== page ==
THE BRYANT HOUSE
Well it’s time to answer the final part of Miyuki’s reader question about the Bryant House kitchen: mixing old and new cabinets.
Here’s a quick reminder on what she asked:
“My husband and I own a small home in LA, and looking to remodel our kitchen. I love what you did on the Bryant house kitchen and I’m wondering if you can tell me about how much it ran you and in general, how do you budget for a kitchen remodel?
“We have a galley kitchen with very poor storage space. Our cabinets are old, but I think we can salvage some of them so long as we can find a way to make the new ones match the old which is why I like what you did with the Bryant house. Was it hard to make the cabinets somewhat match each other?
“And using butcher block is exactly what I want to do in ours too (my husband thinks I’m crazy). Is Maple the standard wood you would go with, or would you suggest other wood qualities to consider?”
I strive to keep as much of the original home in tact as possible when doing a remodel – for both charm and cost reasons. So whenever there are solid wood floors, a cast iron sink, or great original cabinets, I say keep them. Of course this can get a little tricky. Old cabinets are usually only 20″ deep (instead of modern 24″ deep cabinets), which is too shallow for a dishwasher. The countertops are usually placed lower than the current day 36″ standard height and uppers tend to be so close to lowers that you can’t always fit a coffee maker in between. So let me say it again. If there are great original cabinets in your kitchen, I say keep them…if they don’t interfere with the goals of your kitchen reno.
We were able to accomplish this at the Bryant house when we saved the old cabinet bank on the south wall of the kitchen. These cabinets feel like a built-in hutch and luckily were built without appliances or plumbing, so we were able to keep the original charm without making them work with modern-day dimensions. And how great is that window sitting smack-dab in the middle, letting in oodles of natural sunlight?!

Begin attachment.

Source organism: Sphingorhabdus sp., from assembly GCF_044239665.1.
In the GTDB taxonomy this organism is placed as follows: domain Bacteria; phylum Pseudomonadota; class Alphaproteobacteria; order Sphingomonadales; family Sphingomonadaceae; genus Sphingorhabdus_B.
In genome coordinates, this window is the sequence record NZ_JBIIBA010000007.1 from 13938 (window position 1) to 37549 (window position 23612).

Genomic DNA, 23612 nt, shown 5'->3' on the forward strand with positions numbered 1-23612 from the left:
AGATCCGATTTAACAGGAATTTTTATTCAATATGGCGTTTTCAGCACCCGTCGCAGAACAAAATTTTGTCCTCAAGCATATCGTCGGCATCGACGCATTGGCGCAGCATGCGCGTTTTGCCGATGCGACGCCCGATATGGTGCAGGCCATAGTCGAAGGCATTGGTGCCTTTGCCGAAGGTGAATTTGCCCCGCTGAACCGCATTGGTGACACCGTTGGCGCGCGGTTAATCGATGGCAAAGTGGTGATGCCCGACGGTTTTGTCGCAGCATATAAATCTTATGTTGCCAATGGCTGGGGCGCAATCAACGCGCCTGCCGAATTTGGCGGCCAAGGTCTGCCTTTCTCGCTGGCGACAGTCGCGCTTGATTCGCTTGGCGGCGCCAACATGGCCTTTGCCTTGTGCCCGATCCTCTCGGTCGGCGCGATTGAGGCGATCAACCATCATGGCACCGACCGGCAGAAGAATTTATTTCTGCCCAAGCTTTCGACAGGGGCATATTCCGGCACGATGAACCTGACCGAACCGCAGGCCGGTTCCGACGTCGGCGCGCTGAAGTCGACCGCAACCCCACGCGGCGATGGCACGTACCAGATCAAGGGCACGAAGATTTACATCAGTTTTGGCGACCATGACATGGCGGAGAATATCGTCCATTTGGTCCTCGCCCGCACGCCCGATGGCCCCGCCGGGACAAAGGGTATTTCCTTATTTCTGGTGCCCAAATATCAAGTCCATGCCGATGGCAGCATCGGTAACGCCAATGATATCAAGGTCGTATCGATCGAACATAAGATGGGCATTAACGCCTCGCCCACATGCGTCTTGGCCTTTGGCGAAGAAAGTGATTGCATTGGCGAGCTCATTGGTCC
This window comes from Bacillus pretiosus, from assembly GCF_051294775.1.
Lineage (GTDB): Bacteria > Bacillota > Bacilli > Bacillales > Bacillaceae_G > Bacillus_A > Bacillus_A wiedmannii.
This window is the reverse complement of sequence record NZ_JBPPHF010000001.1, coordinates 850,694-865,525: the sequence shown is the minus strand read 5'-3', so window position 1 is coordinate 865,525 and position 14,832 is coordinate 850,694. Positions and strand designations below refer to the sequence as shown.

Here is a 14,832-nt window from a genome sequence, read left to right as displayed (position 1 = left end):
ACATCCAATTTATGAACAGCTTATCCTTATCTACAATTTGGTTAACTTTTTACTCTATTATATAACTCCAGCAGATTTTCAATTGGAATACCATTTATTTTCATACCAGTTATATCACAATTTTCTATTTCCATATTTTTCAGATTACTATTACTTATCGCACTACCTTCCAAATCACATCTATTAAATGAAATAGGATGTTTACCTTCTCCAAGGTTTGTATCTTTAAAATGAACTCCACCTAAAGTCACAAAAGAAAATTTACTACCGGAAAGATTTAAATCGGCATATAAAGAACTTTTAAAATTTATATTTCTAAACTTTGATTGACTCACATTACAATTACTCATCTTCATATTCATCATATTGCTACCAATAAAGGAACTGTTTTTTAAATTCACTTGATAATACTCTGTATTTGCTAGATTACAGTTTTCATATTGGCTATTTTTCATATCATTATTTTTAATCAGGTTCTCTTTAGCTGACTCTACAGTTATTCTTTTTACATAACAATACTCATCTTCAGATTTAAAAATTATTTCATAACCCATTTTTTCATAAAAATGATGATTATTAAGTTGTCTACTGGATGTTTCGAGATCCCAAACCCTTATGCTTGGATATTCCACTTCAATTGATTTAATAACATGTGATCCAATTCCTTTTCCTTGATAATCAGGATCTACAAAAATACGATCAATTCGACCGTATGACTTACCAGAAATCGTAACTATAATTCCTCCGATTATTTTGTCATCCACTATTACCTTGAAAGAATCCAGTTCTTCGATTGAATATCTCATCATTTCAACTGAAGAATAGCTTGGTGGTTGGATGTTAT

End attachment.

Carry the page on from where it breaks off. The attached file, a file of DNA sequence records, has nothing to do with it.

The west and north walls of the kitchen, however, were full of flimsy, cheap cabinets from a mid-century remodel with a layout that didn’t work for us – and couldn’t have really worked for anyone, ever.
We designed custom cabinets for the ‘L’ shaped kitchen, and removed the wall to the right of the kitchen (see above photo) that separated the dining space from the kitchen, letting in even more natural light into the space.
To integrate the new cabinets with the old, we had a cabinet builder replicate the door and face dimensions of the original cabinets. To keep the new cabinets from looking too ‘new’, we hand-painted them leaving brush strokes in the finish like those seen on any original cabinets – after all, they didn’t have paint sprayers in 1926. We also added the same butcher block countertops and hardware to both the new and old cabinets. I’m pretty happy with the results! Although the new and old cabinets are noticeably different (perhaps not on your first glance, but definitely on your second), they don’t scream mis-matched. Plus keeping all those old cabinets kept our renovation costs down, which should always be a kitchen reno goal!
What do you guys think? Would you ever keep any of the original details during a kitchen renovation?
p.s. A bit of whimsy in Nashville.
p.p.s. Mint Milano cookies were a staple of my childhood. I’m embarrassed to admit that my sister and I could down a bag of those in a evening. Needless to say I can’t wait to try this homemade version!
p.p.p.s. Check out this cool house tour.